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Distance Education: The Title Industry's Future?

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January/February 2001 - Volume 80, Number 2

by Patricia L. Berman and Melissa A. Kleeman

How will the title industry receive education in the future? The answer is distance education— education when you want it.

Job-related and self interest education via telephone, computer, and the Internet are the wave of the future. These newer mediums of "distance education" are moving faster into the main stream of employee education and personal development. According to the U.S. Department of Education, distance education refers to education or training courses delivered to remote locations via audio, video (either live or pre-recorded), or computer technologies (such as CD-ROM and the Internet). The terms distance education and e-learning are becoming synonymous. Due to technological advances, our society has a taste for immediate gratification when completing every day tasks and responsibilities. Convenience and speed are primary focuses. That is why distance learning will become a preferred way to learn.

ALTA® Offers Distance Learning
The current trend in distance education is moving beyond text-based correspondence courses, video and audiotapes. Audio conferences (education over the telephone) have become very popular in the last several years. ALTA® has sponsored more than a half dozen, "well attended" telephone seminars since 1989. (See side bar on the next ALTA® telephone seminar entitled "Privacy Matters.") Training using a CD-ROM and the Internet are becoming more prevalent and are the next wave of education delivery. Courses are delivered "just-in-time" anywhere, anyplace, and at anytime.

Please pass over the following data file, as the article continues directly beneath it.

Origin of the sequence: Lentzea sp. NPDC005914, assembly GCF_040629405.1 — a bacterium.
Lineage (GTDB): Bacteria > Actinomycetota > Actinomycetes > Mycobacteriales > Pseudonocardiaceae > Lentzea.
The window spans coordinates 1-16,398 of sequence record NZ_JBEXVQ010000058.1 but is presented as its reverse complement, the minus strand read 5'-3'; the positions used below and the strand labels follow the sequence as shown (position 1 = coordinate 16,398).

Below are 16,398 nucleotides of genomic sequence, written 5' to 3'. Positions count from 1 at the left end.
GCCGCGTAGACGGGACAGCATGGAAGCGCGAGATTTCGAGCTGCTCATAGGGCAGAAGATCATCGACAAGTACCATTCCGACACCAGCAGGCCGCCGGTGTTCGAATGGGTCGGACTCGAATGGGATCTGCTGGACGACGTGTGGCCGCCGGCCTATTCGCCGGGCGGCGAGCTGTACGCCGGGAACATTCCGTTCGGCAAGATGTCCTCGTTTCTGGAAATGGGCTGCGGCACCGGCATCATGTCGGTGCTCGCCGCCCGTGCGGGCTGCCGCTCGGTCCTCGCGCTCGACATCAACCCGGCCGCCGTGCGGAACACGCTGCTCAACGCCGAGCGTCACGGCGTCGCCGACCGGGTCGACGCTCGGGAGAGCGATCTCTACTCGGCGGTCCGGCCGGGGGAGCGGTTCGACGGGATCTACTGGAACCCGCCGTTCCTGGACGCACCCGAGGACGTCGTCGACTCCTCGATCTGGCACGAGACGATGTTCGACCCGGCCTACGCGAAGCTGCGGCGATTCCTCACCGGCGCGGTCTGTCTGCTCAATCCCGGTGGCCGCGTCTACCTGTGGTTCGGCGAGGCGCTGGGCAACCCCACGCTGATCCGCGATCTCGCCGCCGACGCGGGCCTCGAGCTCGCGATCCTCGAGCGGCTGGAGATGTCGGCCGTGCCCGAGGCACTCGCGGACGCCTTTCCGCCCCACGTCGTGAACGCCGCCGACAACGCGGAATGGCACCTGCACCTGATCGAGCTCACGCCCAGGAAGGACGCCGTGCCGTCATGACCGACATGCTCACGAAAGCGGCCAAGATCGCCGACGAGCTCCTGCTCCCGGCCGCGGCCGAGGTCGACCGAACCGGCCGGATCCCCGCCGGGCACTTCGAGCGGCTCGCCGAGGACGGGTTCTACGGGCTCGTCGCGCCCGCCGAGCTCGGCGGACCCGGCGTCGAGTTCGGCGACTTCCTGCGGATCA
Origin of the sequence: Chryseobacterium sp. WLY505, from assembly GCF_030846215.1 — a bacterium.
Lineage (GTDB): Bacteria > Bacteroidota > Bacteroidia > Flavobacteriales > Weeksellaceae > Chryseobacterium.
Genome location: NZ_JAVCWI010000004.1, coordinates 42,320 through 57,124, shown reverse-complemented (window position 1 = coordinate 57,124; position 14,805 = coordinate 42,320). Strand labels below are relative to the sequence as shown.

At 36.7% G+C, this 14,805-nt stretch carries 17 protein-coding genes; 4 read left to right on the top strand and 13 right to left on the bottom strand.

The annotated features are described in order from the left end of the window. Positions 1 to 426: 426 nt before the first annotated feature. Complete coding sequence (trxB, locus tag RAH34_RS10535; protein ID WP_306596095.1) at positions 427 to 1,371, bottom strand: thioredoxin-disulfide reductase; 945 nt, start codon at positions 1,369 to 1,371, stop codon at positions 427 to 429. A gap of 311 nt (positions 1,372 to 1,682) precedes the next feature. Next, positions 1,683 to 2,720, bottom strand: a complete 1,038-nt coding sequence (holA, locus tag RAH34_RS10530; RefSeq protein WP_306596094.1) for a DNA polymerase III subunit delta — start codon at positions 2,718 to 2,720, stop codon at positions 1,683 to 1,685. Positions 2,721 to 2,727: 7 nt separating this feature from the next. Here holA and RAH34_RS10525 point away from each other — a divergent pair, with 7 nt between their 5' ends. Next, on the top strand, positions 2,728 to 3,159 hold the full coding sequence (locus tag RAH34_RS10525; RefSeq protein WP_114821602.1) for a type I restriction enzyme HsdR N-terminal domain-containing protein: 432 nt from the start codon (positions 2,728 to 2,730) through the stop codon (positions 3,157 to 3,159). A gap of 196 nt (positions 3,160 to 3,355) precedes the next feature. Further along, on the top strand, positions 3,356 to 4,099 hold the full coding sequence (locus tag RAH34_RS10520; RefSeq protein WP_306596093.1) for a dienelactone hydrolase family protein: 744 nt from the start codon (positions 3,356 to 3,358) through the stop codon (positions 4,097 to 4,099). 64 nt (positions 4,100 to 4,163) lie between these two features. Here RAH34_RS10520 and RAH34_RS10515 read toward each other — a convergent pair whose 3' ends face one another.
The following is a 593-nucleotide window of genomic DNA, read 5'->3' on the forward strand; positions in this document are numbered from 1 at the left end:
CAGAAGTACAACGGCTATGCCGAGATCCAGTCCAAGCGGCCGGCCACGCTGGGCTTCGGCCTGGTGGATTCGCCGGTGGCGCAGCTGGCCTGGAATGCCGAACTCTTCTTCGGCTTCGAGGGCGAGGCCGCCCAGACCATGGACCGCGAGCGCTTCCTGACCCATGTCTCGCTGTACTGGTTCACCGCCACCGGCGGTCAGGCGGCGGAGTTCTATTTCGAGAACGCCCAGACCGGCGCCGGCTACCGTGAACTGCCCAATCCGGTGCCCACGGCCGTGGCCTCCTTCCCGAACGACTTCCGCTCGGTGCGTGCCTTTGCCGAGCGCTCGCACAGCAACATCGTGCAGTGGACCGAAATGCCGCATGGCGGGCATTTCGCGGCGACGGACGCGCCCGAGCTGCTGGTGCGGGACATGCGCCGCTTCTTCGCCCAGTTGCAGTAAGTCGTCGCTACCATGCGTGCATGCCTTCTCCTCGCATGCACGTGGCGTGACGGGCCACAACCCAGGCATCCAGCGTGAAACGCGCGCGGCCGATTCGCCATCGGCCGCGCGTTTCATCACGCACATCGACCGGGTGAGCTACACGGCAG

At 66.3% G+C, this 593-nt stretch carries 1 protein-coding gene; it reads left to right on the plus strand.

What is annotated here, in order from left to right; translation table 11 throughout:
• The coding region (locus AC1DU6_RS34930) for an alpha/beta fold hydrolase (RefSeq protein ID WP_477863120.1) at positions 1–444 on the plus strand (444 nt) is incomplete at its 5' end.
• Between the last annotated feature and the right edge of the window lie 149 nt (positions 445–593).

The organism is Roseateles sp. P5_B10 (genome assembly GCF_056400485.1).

Late last year, ALTA®'s educational subsidiary, the Land Title Institute, introduced its newest training product using the CD-ROM format. Entitled "Escrow Accounting Procedures for the Land Title Industry," the CD-ROM kit includes a reference guide in addition to the CD-ROM. This new product allows employees to view the course when they have available time. No travel costs to attend an out-of-office seminar.

Online Courses Popping Up
Web sites dedicated to online education are popping up all over the Internet. These sites include Web universities, where a person may take college-credit courses online to acquire a degree; corporate e-learning programs which offer customized courses to their employees; association- sponsored courses (ALTA® will be looking into this—the Mortgage Bankers Association of American already offers courses online); and knowledge service companies.

E-learning at the college level enables individuals who are not physically located near a particular university to take classes online, usually at a convenient time. Not only are college degrees available online, but Web sites focusing on professional certification or soft skills necessary for workplace training are available. The advantages of Web-based learning are tremendous. Training without travel expenses, without absence from the office, and convenience 24/7 are the primary benefits. Employees can take online courses while at their desks or at a designated location set aside for training purposes. Some people log on at home. Knowledge service companies offer a wide range of generic online courses.